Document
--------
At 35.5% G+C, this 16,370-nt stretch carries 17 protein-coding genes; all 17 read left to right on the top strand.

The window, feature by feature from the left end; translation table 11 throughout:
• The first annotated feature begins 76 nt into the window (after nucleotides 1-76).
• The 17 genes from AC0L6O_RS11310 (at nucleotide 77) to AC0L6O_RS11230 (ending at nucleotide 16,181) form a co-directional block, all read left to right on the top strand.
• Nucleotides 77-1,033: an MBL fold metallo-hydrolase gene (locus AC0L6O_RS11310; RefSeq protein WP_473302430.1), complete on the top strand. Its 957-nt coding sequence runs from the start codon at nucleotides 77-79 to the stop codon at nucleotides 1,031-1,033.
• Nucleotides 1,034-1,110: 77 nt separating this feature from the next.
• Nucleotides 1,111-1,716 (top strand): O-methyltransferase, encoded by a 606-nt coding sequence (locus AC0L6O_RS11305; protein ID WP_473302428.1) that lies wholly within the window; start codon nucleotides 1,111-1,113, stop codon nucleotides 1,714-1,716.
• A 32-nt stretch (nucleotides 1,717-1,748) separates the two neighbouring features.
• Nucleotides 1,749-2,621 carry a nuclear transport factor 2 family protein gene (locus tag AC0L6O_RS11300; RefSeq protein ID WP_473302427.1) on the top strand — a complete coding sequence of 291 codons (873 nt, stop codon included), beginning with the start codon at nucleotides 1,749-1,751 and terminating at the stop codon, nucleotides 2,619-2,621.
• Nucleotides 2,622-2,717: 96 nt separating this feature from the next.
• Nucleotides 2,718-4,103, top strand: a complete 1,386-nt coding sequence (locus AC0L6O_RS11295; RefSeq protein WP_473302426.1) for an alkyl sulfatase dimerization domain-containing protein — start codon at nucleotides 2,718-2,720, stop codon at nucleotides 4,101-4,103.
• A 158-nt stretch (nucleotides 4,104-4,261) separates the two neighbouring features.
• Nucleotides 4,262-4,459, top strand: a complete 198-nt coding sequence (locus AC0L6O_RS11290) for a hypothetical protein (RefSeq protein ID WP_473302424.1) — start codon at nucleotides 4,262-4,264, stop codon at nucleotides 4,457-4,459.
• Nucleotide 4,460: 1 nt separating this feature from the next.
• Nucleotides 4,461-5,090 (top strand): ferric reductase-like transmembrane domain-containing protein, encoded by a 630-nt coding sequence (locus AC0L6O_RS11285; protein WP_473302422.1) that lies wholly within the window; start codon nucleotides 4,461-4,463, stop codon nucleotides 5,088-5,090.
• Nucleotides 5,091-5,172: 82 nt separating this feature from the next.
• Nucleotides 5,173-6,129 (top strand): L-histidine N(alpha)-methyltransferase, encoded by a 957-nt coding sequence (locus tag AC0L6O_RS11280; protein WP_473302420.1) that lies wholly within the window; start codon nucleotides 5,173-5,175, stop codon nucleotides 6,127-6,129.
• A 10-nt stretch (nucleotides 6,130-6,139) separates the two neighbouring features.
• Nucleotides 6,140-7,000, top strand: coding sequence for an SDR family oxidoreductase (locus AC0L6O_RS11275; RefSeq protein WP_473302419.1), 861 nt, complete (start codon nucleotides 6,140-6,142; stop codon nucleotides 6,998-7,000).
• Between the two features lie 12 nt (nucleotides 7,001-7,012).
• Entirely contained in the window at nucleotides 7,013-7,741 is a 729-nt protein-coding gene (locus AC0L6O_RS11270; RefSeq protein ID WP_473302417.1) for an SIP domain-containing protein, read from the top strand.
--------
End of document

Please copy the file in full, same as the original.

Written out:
At 35.5% G+C, this 16,370-nt stretch carries 17 protein-coding genes; all 17 read left to right on the top strand.

The window, feature by feature from the left end; translation table 11 throughout:
• The first annotated feature begins 76 nt into the window (after nucleotides 1-76).
• The 17 genes from AC0L6O_RS11310 (at nucleotide 77) to AC0L6O_RS11230 (ending at nucleotide 16,181) form a co-directional block, all read left to right on the top strand.
• Nucleotides 77-1,033: an MBL fold metallo-hydrolase gene (locus AC0L6O_RS11310; RefSeq protein WP_473302430.1), complete on the top strand. Its 957-nt coding sequence runs from the start codon at nucleotides 77-79 to the stop codon at nucleotides 1,031-1,033.
• Nucleotides 1,034-1,110: 77 nt separating this feature from the next.
• Nucleotides 1,111-1,716 (top strand): O-methyltransferase, encoded by a 606-nt coding sequence (locus AC0L6O_RS11305; protein ID WP_473302428.1) that lies wholly within the window; start codon nucleotides 1,111-1,113, stop codon nucleotides 1,714-1,716.
• A 32-nt stretch (nucleotides 1,717-1,748) separates the two neighbouring features.
• Nucleotides 1,749-2,621 carry a nuclear transport factor 2 family protein gene (locus tag AC0L6O_RS11300; RefSeq protein ID WP_473302427.1) on the top strand — a complete coding sequence of 291 codons (873 nt, stop codon included), beginning with the start codon at nucleotides 1,749-1,751 and terminating at the stop codon, nucleotides 2,619-2,621.
• Nucleotides 2,622-2,717: 96 nt separating this feature from the next.
• Nucleotides 2,718-4,103, top strand: a complete 1,386-nt coding sequence (locus AC0L6O_RS11295; RefSeq protein WP_473302426.1) for an alkyl sulfatase dimerization domain-containing protein — start codon at nucleotides 2,718-2,720, stop codon at nucleotides 4,101-4,103.
• A 158-nt stretch (nucleotides 4,104-4,261) separates the two neighbouring features.
• Nucleotides 4,262-4,459, top strand: a complete 198-nt coding sequence (locus AC0L6O_RS11290) for a hypothetical protein (RefSeq protein ID WP_473302424.1) — start codon at nucleotides 4,262-4,264, stop codon at nucleotides 4,457-4,459.
• Nucleotide 4,460: 1 nt separating this feature from the next.
• Nucleotides 4,461-5,090 (top strand): ferric reductase-like transmembrane domain-containing protein, encoded by a 630-nt coding sequence (locus AC0L6O_RS11285; protein WP_473302422.1) that lies wholly within the window; start codon nucleotides 4,461-4,463, stop codon nucleotides 5,088-5,090.
• Nucleotides 5,091-5,172: 82 nt separating this feature from the next.
• Nucleotides 5,173-6,129 (top strand): L-histidine N(alpha)-methyltransferase, encoded by a 957-nt coding sequence (locus tag AC0L6O_RS11280; protein WP_473302420.1) that lies wholly within the window; start codon nucleotides 5,173-5,175, stop codon nucleotides 6,127-6,129.
• A 10-nt stretch (nucleotides 6,130-6,139) separates the two neighbouring features.
• Nucleotides 6,140-7,000, top strand: coding sequence for an SDR family oxidoreductase (locus AC0L6O_RS11275; RefSeq protein WP_473302419.1), 861 nt, complete (start codon nucleotides 6,140-6,142; stop codon nucleotides 6,998-7,000).
• Between the two features lie 12 nt (nucleotides 7,001-7,012).
• Entirely contained in the window at nucleotides 7,013-7,741 is a 729-nt protein-coding gene (locus AC0L6O_RS11270; RefSeq protein ID WP_473302417.1) for an SIP domain-containing protein, read from the top strand.